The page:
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Light Peak to be in mass production by early 2010?

updated 08:35 am EDT, Thu October 8, 2009

Intel Light Peak cabling may come early

Intel's fiber optic Light Peak interconnect standard could be ready sooner than commonly expected, based on plans from one of the company's key suppliers. Foci Fiber Optic Communication said to CNET on Thursday that it will start mass producing both the internal cables as well as Light Peak-based, USB-like cables at the start of 2010. Production on such a level is frequently, though not always, an indicator that companion hardware will arrive in a similar timeframe.

A release would depend on Intel also having a chipset that recognizes Light Peak, though Intel has promised that one should exist sometime next year.

One apparent leak had claimed that Apple would be one of the earliest to use Light Peak and might have Macs available in the fall that use it to merge multiple connections into one port or standard. It was suggested that Apple was directly responsible for proposing the standard and gained support when Intel demonstrated Light Peak using a "Hackintosh" setup, but the Mac designer is now believed to be just one of several involved in the format.

Foci in its discussion did provide insight as to the design of early cables. As glass fiber optic cables are normally brittle, companies were originally expected to use plastic fiber. However, its performance was poor enough for Foci that it instead used a particularly flexible variety of glass fiber treated for extra resistance. The result has the speed needed to sustain Light Peak's 10Gbps but can be coiled as tightly as an inch in diameter.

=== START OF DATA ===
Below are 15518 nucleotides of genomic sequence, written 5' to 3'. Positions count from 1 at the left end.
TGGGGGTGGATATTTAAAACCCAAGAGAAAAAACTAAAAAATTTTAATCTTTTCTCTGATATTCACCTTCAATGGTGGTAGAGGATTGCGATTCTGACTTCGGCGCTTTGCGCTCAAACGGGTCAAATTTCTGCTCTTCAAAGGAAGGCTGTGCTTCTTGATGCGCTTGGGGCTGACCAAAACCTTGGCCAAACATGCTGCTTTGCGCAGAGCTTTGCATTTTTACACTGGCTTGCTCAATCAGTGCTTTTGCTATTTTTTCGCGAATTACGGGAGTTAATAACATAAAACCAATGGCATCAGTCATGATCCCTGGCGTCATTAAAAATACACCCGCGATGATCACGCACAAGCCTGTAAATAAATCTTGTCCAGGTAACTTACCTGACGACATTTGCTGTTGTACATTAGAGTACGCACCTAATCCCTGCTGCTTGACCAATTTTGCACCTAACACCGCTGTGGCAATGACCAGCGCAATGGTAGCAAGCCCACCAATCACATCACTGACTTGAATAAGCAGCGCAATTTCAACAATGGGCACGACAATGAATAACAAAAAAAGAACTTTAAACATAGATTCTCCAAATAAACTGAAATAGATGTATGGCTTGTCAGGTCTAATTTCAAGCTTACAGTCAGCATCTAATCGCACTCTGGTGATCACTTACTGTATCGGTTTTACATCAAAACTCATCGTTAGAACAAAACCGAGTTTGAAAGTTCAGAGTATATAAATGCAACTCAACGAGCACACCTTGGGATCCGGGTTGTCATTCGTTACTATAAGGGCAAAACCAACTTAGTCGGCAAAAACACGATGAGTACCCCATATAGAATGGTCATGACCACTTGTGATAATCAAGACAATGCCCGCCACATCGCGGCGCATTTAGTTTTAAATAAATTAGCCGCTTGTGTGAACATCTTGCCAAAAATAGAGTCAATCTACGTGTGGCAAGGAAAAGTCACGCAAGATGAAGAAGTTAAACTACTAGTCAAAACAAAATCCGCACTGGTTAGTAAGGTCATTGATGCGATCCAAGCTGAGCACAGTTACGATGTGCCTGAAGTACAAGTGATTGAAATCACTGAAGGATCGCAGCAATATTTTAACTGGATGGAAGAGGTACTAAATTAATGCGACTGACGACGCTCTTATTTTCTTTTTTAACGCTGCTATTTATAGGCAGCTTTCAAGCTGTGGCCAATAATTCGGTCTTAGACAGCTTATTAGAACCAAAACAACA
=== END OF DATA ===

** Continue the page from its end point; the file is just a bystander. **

Foci's external Light Peak cables, using USB connectors on either end

By Electronista Staff
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  1. LenE

    Fresh-Faced Recruit

    Joined: May 2004


    Ugh USB

    Sure, USB is everywhere, but its connectors are crappy and relatively unreliable. It is way too easy to have a USB connector cocked sideways, which would ruin reliability of the optical connection.

    Looking at the Light Peak prototype pictures, I was wondering if external cables might encapsulate the optical transponders within the cable ends, rather than just being a pure optical connection. Maybe these cables are just that, using USB to connect to the transponders, but optical fibers to send the data. To me, that would just add confusion to the marketplace and limit the usefulness of Light Peak for the heavy lifting it was touted for (e.g. display connections).

    Perhaps this is just a way to drive volume up, and to retroactively make the new technology available to legacy hardware. Doesn't seem bright, as the cable would be limited to the native USB port speed and contention, rather than the 10 Gbps that Light Peak should hit. It could give the nascent technology a poor reputation.

    -- Len

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